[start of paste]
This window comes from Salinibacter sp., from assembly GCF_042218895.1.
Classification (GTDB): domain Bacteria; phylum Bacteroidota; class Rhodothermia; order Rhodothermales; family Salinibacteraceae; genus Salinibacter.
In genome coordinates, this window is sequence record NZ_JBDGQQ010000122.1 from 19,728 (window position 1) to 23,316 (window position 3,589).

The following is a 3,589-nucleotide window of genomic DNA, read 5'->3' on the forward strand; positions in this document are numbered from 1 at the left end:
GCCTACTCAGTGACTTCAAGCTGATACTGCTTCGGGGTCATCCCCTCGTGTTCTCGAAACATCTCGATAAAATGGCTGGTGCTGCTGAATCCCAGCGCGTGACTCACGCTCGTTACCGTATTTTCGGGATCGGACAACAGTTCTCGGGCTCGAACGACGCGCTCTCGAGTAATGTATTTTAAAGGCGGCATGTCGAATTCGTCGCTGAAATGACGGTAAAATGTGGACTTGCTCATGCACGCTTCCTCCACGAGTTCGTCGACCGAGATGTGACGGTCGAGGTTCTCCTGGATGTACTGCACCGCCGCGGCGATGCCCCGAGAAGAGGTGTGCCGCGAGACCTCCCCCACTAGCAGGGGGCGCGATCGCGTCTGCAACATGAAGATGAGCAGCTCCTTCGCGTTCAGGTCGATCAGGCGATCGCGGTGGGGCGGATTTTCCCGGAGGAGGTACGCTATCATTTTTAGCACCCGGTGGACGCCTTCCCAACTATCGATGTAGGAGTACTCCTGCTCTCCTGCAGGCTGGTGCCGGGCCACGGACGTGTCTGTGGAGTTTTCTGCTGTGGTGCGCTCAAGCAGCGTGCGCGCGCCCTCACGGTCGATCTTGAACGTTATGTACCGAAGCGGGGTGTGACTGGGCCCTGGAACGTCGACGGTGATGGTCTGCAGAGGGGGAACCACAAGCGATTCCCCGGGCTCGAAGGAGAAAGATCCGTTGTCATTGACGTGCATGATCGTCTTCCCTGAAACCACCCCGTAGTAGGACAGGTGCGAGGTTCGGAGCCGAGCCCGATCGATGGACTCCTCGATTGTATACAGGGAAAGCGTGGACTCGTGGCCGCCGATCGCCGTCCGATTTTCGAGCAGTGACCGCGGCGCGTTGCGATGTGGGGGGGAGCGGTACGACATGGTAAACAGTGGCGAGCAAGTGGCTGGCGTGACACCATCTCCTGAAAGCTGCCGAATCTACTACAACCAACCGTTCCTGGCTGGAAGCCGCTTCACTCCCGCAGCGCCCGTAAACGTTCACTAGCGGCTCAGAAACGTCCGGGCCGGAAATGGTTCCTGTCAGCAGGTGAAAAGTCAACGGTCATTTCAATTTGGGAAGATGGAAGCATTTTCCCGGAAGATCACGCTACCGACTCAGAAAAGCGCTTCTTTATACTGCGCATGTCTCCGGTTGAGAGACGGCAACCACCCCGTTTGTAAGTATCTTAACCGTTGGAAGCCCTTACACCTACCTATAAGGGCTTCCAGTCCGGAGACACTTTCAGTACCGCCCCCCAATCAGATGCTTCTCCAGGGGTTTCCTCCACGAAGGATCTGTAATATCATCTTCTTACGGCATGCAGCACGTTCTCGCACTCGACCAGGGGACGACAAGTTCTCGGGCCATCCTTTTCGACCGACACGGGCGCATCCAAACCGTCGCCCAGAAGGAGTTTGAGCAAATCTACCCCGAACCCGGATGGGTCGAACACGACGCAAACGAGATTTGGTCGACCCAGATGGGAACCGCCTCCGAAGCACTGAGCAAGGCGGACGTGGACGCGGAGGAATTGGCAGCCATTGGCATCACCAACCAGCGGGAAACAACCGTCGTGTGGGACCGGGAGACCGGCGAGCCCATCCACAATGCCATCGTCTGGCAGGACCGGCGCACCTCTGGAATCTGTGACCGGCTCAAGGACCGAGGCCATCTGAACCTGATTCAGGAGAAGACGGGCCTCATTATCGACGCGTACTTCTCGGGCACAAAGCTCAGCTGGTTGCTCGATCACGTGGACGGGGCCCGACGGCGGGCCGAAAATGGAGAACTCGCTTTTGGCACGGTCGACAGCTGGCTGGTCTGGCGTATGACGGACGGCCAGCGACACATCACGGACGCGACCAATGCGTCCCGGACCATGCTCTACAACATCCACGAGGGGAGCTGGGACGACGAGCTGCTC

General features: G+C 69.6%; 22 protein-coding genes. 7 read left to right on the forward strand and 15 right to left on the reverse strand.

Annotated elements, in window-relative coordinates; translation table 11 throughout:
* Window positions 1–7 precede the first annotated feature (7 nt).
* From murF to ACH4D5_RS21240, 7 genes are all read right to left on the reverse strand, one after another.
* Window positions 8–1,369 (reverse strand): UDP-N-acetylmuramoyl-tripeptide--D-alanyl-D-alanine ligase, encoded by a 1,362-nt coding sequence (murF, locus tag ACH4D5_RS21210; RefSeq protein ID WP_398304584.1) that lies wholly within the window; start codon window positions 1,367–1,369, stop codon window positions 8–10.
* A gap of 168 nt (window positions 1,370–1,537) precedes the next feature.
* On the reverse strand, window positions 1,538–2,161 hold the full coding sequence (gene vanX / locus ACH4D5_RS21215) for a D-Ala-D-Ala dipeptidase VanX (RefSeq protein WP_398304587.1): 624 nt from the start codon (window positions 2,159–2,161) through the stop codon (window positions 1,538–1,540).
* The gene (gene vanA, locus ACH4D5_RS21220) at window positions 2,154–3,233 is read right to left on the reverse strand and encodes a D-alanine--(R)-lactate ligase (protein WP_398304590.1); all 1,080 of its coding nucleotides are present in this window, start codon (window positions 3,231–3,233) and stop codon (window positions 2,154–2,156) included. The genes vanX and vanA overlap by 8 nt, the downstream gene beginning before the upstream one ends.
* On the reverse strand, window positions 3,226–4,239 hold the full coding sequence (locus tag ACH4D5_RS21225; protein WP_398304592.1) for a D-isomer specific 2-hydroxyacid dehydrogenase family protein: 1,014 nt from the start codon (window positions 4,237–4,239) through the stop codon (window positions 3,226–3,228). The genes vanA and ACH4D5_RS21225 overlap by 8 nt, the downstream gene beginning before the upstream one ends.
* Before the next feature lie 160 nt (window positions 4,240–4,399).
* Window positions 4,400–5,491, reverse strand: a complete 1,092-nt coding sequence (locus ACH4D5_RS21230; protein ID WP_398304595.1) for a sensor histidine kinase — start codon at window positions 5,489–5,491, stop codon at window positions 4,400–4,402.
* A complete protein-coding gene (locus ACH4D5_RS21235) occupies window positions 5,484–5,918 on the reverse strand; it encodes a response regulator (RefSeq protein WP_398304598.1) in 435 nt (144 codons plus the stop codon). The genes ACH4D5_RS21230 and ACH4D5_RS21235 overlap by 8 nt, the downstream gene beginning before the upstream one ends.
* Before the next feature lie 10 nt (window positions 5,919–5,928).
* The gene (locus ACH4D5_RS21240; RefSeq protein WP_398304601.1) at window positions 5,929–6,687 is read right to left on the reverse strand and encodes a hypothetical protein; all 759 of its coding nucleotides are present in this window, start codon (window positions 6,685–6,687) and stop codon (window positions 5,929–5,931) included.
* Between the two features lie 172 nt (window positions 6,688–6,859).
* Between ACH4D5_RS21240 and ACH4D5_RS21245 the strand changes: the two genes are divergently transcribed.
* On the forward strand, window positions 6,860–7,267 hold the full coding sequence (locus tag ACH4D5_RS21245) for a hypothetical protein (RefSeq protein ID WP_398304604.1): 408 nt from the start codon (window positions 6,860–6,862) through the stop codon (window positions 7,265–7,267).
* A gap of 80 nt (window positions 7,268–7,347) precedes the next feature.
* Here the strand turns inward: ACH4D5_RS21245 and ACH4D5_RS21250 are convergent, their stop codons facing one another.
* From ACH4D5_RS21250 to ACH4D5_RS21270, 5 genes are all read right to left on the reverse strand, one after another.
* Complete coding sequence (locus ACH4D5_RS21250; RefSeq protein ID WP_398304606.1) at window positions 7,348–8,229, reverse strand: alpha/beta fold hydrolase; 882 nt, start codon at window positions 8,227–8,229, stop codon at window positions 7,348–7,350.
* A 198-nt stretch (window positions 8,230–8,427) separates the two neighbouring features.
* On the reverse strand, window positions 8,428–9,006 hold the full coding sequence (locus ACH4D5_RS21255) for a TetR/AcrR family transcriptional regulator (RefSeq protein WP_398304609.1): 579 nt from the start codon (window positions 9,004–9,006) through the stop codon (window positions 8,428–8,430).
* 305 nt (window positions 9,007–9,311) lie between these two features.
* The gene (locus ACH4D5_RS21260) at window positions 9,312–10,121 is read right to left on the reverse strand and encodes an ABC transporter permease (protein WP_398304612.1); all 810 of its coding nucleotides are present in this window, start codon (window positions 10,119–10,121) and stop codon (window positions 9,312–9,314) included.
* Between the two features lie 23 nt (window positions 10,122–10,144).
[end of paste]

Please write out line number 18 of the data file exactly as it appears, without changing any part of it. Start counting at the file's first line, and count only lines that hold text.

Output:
* Before the next feature lie 10 nt (window positions 5,919–5,928).